Delphi using CAV technologies to boost fuel economy and cut emissions


Global propulsion technology provider Delphi Technologies is pairing vehicle electrification advances with existing and emerging connected and automated vehicle (CAV) systems to boost fuel economy, lower emissions, and extend driving range.

Delphi says the initial testing of what it calls ‘Intelligent Driving’ has demonstrated a greater than 10% carbon dioxide (CO2) reduction (compared to regular driving modes) when tested on a mild-hybrid vehicle in real-world driving conditions. When applied to hybrid electric vehicles (HEVs), Intelligent Driving technology has the potential to improve efficiency even further as new driver assistance technologies emerge, across all propulsion systems, including internal combustion (IC), hybrid or full electric. The Intelligent Driving technology uses predictive propulsion software and systems to take real-time data from existing advanced driver assistance systems (ADAS) and new CAV systems to improve fuel efficiency and range without expensive hardware or engine redesigns.

The Intelligent Driving system collects data on speed, location, topography, traffic light patterns, congestion, and more. This data is then funneled from the cloud into a propulsion controller that actively adjusts vehicle speed, energy balance and performance to help the vehicle make smarter, energy-saving decisions. Taking the technology a step further, Delphi has been collaborating since the beginning of the year with navigation and traffic information services provider TomTom to collect and use the company’s data in its tests of the system’s cloud-based navigation and mapping capabilities. This is to help select the most energy-efficient routes, such as avoiding high traffic congestion areas or construction zones.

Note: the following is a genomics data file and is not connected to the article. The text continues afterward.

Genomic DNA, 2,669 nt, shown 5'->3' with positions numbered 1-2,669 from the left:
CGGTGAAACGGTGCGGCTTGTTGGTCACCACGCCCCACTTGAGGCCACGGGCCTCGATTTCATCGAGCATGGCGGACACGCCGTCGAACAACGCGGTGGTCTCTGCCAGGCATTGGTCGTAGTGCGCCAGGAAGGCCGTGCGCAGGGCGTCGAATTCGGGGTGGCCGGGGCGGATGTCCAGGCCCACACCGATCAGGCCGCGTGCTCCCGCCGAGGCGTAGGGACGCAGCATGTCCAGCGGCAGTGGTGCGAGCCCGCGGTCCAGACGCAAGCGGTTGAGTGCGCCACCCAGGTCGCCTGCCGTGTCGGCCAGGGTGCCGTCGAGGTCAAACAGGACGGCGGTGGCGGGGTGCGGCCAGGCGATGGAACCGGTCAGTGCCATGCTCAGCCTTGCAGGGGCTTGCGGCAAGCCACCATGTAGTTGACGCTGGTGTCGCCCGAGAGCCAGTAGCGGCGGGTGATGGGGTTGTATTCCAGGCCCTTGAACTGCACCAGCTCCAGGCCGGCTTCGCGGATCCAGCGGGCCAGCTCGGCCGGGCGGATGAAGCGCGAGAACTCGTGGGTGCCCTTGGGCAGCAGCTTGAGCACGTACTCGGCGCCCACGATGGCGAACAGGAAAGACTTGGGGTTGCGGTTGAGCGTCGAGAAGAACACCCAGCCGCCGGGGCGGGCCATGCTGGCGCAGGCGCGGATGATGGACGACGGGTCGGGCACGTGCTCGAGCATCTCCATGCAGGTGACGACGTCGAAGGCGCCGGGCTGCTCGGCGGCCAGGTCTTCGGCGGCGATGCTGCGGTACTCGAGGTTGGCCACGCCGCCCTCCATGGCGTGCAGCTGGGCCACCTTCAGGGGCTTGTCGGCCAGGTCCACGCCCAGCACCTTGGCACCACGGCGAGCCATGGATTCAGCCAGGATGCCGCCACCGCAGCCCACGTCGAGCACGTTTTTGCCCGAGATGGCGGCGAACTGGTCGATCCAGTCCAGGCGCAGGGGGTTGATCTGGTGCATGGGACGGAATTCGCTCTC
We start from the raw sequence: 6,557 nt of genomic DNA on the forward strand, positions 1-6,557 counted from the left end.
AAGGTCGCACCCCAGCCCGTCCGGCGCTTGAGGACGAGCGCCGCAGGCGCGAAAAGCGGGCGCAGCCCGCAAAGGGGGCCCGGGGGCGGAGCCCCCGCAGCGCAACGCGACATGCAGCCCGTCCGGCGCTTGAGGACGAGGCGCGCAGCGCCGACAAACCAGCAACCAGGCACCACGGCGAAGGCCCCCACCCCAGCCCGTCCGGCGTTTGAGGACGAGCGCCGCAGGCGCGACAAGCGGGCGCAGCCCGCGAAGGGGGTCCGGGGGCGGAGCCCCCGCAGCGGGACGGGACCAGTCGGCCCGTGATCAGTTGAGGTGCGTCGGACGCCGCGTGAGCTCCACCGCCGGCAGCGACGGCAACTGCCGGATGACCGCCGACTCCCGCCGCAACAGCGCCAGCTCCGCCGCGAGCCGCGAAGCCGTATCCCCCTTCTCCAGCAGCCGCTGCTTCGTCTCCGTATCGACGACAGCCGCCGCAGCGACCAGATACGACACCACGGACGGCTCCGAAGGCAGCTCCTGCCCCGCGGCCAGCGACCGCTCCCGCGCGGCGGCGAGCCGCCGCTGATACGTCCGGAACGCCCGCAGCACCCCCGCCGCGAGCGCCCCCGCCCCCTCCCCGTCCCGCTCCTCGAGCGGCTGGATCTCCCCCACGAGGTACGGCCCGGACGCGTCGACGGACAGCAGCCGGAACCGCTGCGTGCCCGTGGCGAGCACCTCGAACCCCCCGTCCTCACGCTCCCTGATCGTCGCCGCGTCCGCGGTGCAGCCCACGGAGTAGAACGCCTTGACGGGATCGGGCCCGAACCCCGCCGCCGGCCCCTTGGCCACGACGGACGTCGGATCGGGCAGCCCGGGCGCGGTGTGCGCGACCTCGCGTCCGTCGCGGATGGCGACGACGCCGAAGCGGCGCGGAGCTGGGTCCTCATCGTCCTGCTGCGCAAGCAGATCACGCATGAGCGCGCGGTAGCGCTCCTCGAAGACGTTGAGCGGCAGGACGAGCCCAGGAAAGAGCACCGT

Delphi says Intelligent Driving will continue to evolve as more data becomes available and as active safety and connected vehicle systems become increasingly sophisticated.  In urban driving, for example, vehicle-to-infrastructure (V2I) or vehicle-to-vehicle (V2V)data can alert the system to traffic signal timing, an approaching emergency vehicle or other alerts that indicate a change in traffic patterns or road infrastructure. Delphi is currently discussing possible co-development projects on its Intelligent Driving system with several OEMs, with production possible in the 2021-2022 time-frame.

“Our Intelligent Driving system works much like today’s cruise control; essentially something you can turn ‘on’ and ‘off’,” said Harry Husted, vice president of engineering, electronics and electrification at Delphi Technologies. “With this approach, the system can be used with varying levels of driver assistance and automation, including those in operation today.”

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Adam joined the company in 1994, and has been News Editor of TTT since 2009. In his other role as Circulation Manager, he helped create the original Traffic Technology International distribution list 23 years ago, and has been working on it ever since. Outside of work, he is a keen fisherman, runs a drumming band, and plays an ancient version of cricket.